Susannah Montague was born in Peterborough, England and emigrated to Canada with her family when she was five years old. She graduated from Emily Carr University of Art and Design in 1996. She was also educated at the Ontario University of Art and Design and the Vancouver Film School.
In 1996 the B.C. Ceramic Gallery awarded the artist studio space and kilns for one year as Top Emerging Ceramic Artist.
During the next several years Susannah was involved in many Art Installations and design projects for Public spaces, night clubs, and restaurants in Vancouver, such as Shine, Lotus Sound Lounge, Ballantyne's and "C-Level Bar" for Norwegian Cruise Lines to name a few.
In 1999, Susannah was selected as one of 30 founding artists for the C.O.R.E Artist Live Work Studios and she made this her studio and home.
That same year Susannah also became a member of the International Alliance of Theatrical Stage Employees (I.A.T.S.E.) in the departments Sculpture, Prop Building. Susannah maintained this membership until 2009 and this gave the Artist the opportunity to work in sculpture on many major films such as the X-Men series and Night at the Museum.
Working in film allowed Susannah to finance work on her personal sculpture projects and in 2005 Susannah was the recipient of a Canada Council Arts Grant. The grant was an honour that allowed her to dive into a series of ceramic sculptures building and studying the sphere.
In 2007 Susannah and her husband moved to Bowen Island where she works full-time in her studio as a ceramic sculptor. Her and her husband’s life changed significantly in 2009 with the birth of twins. The artist now finds herself drawn to different themes particularly her perceptions of life, death and growth.
Susannah Montague is a British-Canadian ceramic sculptor who lives on an island off of the wild West Coast of Canada with her husband, two children, and a tutu-wearing terrier.
Montague’s art is as humorous as it is subversive. Her pieces are a daydream in clay, wryly communicating the intransience of the human condition with a wink and a nudge. Stepping into her studio is like discovering an Eighteenth-Century Cabinet of Curiosity. Her art is a collection of shamanistic characters which imbibe the peculiar, scientific and mythical qualities involved in creation. Rollicking, cherubic figures wearing masks and antlers frolic among symbols of decay, in a world that is equal parts shadowy and lighthearted. Her lively sculptures are an amalgam of animal, human and object. Combined, the images evoke a whimsical narrative of folk tales, childhood fantasies, dreams, and nightmares.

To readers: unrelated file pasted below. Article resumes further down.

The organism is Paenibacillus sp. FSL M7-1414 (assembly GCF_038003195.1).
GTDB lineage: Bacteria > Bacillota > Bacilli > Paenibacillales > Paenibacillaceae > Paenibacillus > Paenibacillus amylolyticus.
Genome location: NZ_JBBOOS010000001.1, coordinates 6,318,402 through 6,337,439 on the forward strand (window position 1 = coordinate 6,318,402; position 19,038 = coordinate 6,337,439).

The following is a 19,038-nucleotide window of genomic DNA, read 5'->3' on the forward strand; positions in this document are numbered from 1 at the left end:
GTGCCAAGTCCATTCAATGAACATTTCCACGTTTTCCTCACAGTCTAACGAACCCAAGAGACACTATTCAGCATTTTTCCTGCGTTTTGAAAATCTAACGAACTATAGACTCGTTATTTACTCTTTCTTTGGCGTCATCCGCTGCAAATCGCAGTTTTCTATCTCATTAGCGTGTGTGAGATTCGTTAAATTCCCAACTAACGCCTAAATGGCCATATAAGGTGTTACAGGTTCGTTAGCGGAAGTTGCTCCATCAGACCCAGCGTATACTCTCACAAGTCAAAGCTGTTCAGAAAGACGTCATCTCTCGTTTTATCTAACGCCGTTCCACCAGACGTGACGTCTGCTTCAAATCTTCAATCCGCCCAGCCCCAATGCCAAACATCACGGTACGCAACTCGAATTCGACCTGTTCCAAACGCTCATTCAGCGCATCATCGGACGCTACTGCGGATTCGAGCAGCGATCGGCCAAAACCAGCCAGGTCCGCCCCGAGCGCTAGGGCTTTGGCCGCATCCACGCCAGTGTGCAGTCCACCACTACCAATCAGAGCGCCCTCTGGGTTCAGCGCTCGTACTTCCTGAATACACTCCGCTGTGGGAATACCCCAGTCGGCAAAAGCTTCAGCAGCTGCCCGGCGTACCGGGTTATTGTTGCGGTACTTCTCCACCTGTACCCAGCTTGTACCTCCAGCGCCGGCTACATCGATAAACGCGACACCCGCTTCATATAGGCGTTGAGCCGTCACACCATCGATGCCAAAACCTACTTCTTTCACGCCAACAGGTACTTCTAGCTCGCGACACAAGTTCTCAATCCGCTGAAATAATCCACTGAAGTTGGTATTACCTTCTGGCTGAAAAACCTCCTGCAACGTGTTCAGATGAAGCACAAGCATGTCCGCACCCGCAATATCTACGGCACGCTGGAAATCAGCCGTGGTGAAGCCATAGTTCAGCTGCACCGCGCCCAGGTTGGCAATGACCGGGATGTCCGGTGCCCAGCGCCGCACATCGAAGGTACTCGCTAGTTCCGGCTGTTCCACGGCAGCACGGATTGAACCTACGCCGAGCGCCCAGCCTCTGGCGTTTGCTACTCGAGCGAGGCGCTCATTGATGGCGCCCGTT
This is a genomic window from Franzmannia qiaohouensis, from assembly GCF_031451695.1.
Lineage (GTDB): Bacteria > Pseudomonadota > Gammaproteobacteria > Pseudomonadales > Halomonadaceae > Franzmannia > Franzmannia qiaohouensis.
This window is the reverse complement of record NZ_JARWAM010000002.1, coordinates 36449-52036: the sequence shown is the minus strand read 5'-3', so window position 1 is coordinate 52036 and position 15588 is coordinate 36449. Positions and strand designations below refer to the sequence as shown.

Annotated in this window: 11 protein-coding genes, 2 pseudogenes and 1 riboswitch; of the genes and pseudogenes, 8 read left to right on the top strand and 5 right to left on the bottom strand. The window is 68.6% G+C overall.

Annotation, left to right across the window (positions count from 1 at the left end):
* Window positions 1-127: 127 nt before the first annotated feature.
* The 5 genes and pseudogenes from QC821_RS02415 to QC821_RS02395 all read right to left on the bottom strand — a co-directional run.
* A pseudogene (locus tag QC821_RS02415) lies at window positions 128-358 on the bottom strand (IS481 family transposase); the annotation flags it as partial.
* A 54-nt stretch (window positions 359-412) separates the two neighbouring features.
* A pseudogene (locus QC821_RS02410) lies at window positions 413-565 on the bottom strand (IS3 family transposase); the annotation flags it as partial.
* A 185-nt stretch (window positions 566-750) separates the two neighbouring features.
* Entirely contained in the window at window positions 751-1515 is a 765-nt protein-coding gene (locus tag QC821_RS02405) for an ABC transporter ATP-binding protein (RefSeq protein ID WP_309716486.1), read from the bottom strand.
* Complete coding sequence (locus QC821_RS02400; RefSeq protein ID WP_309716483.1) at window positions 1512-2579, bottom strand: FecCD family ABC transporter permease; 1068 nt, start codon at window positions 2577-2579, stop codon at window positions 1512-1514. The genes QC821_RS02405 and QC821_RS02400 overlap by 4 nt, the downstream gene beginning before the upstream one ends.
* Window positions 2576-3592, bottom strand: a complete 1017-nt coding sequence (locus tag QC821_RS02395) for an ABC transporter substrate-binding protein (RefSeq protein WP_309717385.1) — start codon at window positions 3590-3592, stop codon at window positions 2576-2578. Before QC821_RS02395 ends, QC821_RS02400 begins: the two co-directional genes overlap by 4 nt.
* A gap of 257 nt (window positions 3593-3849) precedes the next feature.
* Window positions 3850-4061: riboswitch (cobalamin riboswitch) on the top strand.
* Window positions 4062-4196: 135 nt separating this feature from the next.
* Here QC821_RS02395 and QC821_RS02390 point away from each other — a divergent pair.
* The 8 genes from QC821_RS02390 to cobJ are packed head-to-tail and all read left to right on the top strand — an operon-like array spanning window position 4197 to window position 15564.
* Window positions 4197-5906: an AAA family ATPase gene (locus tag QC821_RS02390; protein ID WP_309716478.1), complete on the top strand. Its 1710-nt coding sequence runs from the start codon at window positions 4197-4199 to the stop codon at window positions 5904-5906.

The artist draws on her deeply personal history to reference fertility and childbirth, using babies, blastocysts, and vanitas symbolism to convey a frenetic celebration of the divine comedy of existence. There is a precarious balance in her work between life and death, creation and destruction, innocence and corruption. The artist states, “These characters know much more than they let on.” Each individual sculpture is an island of ideas, a cluster of creative life-force/death-drive, and a barge of becoming.
Montague’s medium is also her message. It’s fitting that her raw material is clay, taken from the earth, lovingly molded, fired, and finally made into deliciously delicate porcelain that will—inevitably—return to the earth. Ashes to ashes. This cyclical perception of time is enhanced by her rediscovery of a forgotten art medium, bursting with the floral blooms of a porcelain past and decorated with all the excesses of a lost century. Even as it is born, each piece has somehow curiously already died away.
Ultimately, viewing a Susannah Montague piece is a bit like falling down a rabbit hole, and feeling in turns terrified and utterly charmed.